It Felt Like Love

By Brian Ellis

Shout-out to when you were 22 and living on a saggy, semi-inflated mattress on the floor of the duplex apartment your parents left you in after they’d moved to Mobile, Alabama, and your checking account balance was -288.31 and so you subsisted on beef jerky, leftover Chinese food, and a plastic jug of gin your mom kept hidden in her closet, and the lease was about to end and you had nowhere to go so you thought about moving in with your pal Eduardo, the dope dealer who played drums in one of your shitty punk bands nobody cared about, thinking he might let you borrow his car because he was always too strung out to drive it himself and because it would’ve been easier for you to find a job and not have to remain rotting inside some smelly duplex apartment because it really sucked not having a car or a permanent place to rot inside of, but you knew that if you moved in with Eduardo, the two of you would just sit around all day strung out and only talking about doing great things/not actually doing great things which was just too sad, so you wasted more time listening to a CD-R of Lou Reed’s Transformer album and watching overdue VHS tapes from Blockbuster Video you’d never return, and the only person who came to visit was this girl you’d first met on Myspace but then met IRL when she was dropped off at your parents’ apartment wearing a trench coat with nothing on underneath it and you dated for a few months until she moved up north, but anyway she was in town visiting and decided to stop by though it was brief because she had a ride waiting outside and it hurt because it felt like love and you never saw her again and you can’t even remember her name now, and for a while it was nice to lay around naked/alone/surrounded by blank walls because the walls spoke to you/sang to you—without sound—without lips, teeth, tongue—without opinions, lies, complaints, false flattery, blind hatred—and it was nice putting holes into them because it didn’t really matter and because it felt like love, but then the food and the gin ran out and the walls turned on you and it felt as though they were closing in, crushing you, and the apartment got scary, so you kept all the lights on until the lights were turned off by the light company and you had to deal with the loneliness, the bad dreams, all that psychic terror in the dark until you could no longer take it and so you walked downtown to a bar, which is where you met Karen, a 38 year-old divorcee whose ex-husband was locked up for robbing a Captain D’s seafood chain, and Karen got you drunk because she was drunk and then took you home with her, and home to her was a low-rent apartment building that looked more like a motel because it had a pool and a Tiki lounge, and later that night you told her about your parents’ duplex apartment and how the lease was just about up and she felt bad and decided to have you move in, which was weird at first because she lived with her 17 year-old son who was named after a character from an Anne Rice novel she kept on top of the toilet, but he was cool and you all got along and cooked meals and drank together and shared cigarettes from a carton that was kept in the freezer, and also there was a poodle with no legs that got around by crawling on its nubs/belly—it all felt like love—but a month later Karen’s ex was released from prison wanting another chance at love and so Karen moved out, taking with her the son and the legless poodle but leaving most of everything else, which included furniture, a few bottles of liquor, a stack of LPs, and the Anne Rice novel on top of the toilet, and after a few days rotting inside another lonely apartment before the lease ran out you drank the liquor, broke the furniture, smashed most of the LPs, puts holes in the walls, and read passages from the Anne Rice novel while crying on the toilet before packing a bag and heading downtown, where you met a hustler named JJ who coaxed you into the bushes behind an abandoned parking lot to smoke crack, and when you got high you told him all about your problems and how you needed to get somewhere and he nodded and offered to put you on a Greyhound if you let him suck your dick and you reluctantly agreed and it didn’t feel like love and you didn’t finish but it got you on a bus to Mobile, Alabama, where you sat and thought about Karen, about how you missed her and would probably never see her again and you never did and it hurt for a while—it hurt like love does—but you got over it, and you thought about the time you looked into the rear-view mirror of a taxicab and saw Eduardo stoned and swaying in the driveway in front of his house while deliriously taking sips from an unopened pack of Marlboros, which is the last image you have of him because his heart stopped working several months later, and you considered writing JJ a postcard addressed to the bushes behind that abandoned parking lot, thanking him for the bus ticket but also apologizing for not coming, but you didn’t, and so you reached into your bag and pulled out the Journey Frontiers LP you salvaged from Karen’s apartment, one of the few LPs you didn’t destroy, a sad keepsake, and you remember it was between that and the first Suicidal Tendencies record but for some reason you chose Journey, a decision you regretted for a while but you got over it.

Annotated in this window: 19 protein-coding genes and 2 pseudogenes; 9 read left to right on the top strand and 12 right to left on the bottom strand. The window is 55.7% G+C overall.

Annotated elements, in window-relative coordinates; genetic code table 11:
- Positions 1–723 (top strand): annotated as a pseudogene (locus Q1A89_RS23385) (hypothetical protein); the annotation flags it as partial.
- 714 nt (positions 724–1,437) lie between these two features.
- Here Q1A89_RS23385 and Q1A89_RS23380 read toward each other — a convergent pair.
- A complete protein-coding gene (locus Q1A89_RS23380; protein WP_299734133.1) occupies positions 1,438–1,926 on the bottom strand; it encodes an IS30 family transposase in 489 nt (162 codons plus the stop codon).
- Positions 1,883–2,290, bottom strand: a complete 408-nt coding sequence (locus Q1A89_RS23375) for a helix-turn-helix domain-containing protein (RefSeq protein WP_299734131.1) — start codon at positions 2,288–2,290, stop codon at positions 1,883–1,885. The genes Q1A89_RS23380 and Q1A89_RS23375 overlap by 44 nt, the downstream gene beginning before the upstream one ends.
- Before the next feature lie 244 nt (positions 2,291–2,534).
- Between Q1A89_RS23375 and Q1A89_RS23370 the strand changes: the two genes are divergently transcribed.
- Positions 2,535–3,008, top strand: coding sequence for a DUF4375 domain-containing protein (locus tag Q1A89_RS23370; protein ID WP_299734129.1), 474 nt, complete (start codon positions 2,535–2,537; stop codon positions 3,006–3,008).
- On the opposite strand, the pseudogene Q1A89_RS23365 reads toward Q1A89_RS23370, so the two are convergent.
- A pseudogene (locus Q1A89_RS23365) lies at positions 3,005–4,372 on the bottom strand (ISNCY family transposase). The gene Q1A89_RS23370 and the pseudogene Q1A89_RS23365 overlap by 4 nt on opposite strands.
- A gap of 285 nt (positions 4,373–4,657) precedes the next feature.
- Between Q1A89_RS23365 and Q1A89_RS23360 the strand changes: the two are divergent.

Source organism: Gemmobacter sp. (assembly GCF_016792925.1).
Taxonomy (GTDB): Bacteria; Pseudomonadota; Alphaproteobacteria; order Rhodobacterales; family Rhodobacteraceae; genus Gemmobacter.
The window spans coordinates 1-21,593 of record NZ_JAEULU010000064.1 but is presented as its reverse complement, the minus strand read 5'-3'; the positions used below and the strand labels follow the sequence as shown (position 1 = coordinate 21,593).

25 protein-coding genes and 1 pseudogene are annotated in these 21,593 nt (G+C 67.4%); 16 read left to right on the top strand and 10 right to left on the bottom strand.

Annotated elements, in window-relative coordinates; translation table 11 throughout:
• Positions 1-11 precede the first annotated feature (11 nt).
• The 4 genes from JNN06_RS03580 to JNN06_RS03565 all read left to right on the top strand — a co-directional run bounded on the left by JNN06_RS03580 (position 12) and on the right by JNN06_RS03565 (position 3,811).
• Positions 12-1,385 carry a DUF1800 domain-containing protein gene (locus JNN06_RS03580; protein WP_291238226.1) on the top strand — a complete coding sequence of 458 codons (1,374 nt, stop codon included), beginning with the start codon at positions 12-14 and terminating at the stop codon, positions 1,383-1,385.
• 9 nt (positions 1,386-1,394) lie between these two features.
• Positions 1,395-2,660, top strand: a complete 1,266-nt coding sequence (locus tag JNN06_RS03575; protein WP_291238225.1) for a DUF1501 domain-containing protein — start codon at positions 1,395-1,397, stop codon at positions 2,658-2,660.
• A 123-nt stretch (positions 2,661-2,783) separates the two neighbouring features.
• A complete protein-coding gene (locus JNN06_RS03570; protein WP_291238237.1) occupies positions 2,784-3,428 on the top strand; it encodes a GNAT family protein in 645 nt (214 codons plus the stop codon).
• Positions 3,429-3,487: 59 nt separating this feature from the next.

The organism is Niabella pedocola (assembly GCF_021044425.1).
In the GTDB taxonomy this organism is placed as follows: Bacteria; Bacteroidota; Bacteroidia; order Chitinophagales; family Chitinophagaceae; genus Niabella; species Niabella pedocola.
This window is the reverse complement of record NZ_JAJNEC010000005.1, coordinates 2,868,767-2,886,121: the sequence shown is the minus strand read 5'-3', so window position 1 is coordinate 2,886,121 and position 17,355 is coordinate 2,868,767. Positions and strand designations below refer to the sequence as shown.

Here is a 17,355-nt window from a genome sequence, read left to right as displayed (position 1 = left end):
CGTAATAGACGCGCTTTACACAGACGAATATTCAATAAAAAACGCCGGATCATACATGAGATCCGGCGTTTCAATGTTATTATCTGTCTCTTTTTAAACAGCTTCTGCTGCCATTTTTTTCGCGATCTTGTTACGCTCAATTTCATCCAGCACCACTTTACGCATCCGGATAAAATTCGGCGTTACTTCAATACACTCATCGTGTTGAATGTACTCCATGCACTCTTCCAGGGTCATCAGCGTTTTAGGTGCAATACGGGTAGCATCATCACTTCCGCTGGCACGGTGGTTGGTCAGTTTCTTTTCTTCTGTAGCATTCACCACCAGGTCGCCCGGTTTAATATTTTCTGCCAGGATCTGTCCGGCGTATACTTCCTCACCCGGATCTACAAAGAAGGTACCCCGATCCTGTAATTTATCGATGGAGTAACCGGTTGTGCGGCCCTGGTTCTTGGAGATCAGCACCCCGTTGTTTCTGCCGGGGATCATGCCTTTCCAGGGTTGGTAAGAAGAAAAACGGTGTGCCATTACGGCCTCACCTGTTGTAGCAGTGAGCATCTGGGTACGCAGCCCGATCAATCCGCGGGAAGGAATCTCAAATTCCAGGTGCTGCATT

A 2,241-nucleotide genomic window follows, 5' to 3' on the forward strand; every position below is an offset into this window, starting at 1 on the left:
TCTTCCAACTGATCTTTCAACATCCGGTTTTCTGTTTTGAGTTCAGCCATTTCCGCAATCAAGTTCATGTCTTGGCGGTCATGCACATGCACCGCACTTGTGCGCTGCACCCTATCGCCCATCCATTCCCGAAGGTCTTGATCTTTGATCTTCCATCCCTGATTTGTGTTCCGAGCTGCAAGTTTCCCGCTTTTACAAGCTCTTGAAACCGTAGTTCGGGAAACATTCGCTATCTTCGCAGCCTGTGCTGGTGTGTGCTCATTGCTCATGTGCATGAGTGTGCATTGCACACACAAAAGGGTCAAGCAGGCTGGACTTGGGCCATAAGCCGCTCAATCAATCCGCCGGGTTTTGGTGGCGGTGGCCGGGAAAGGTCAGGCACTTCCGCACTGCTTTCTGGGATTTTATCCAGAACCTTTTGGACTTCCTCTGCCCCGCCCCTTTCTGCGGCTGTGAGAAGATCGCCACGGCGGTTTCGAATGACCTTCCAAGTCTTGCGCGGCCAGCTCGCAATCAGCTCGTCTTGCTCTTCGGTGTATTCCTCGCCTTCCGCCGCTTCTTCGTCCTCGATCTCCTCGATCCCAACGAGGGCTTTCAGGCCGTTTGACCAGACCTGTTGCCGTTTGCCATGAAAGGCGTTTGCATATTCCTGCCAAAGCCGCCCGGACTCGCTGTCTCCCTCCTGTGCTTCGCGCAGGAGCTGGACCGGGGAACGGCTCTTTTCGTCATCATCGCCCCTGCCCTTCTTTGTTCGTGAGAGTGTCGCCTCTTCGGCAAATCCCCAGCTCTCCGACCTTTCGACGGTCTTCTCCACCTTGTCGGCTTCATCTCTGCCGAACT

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BRIAN ALAN ELLIS co-edits the literary journal Tables Without Chairs (with Bud Smith), and is the author of The Mustache He’s Always Wanted but Could Never Grow, 33 Fragments of Sick-Sad Living, King Shit (with Waylon Thornton), and Something Good, Something Bad, Something Dirty. His writing has appeared at Juked, Hobart, Monkeybicycle, Literary Orphans, DOGZPLOT, Connotation Press, Vol. 1 Brooklyn, Heavy Feather Review, Diverse Voices Quarterly, Out of the Gutter, Hypertext, Electric Literature, People Holding, The Next Best Book Blog, Lost in Thought, and Atticus Review, among other places. He lives in Tallahassee, Florida.

Art: “12 Years After the Storm” by Michelle Johnsen

Michelle Johnsen (art editor) is a nature and portrait photographer in Lancaster, PA, as well as an amateur herbalist and naturalist. Her work has been featured by It’s Modern Art, Susquehanna Style magazine, Permaculture Activist magazine, EcoWatch.com, EarthFirst! Journal, Lancaster Farm Fresh Cooperative, and used as album art for Grandma Shake!, Anna & Elizabeth, and Liz Fulmer Music. Michelle’s photos have also been stolen by AP, weather.com, The Daily Mail, and Lancaster Newspapers. You can contact her at mjphoto717 [at] gmail.com.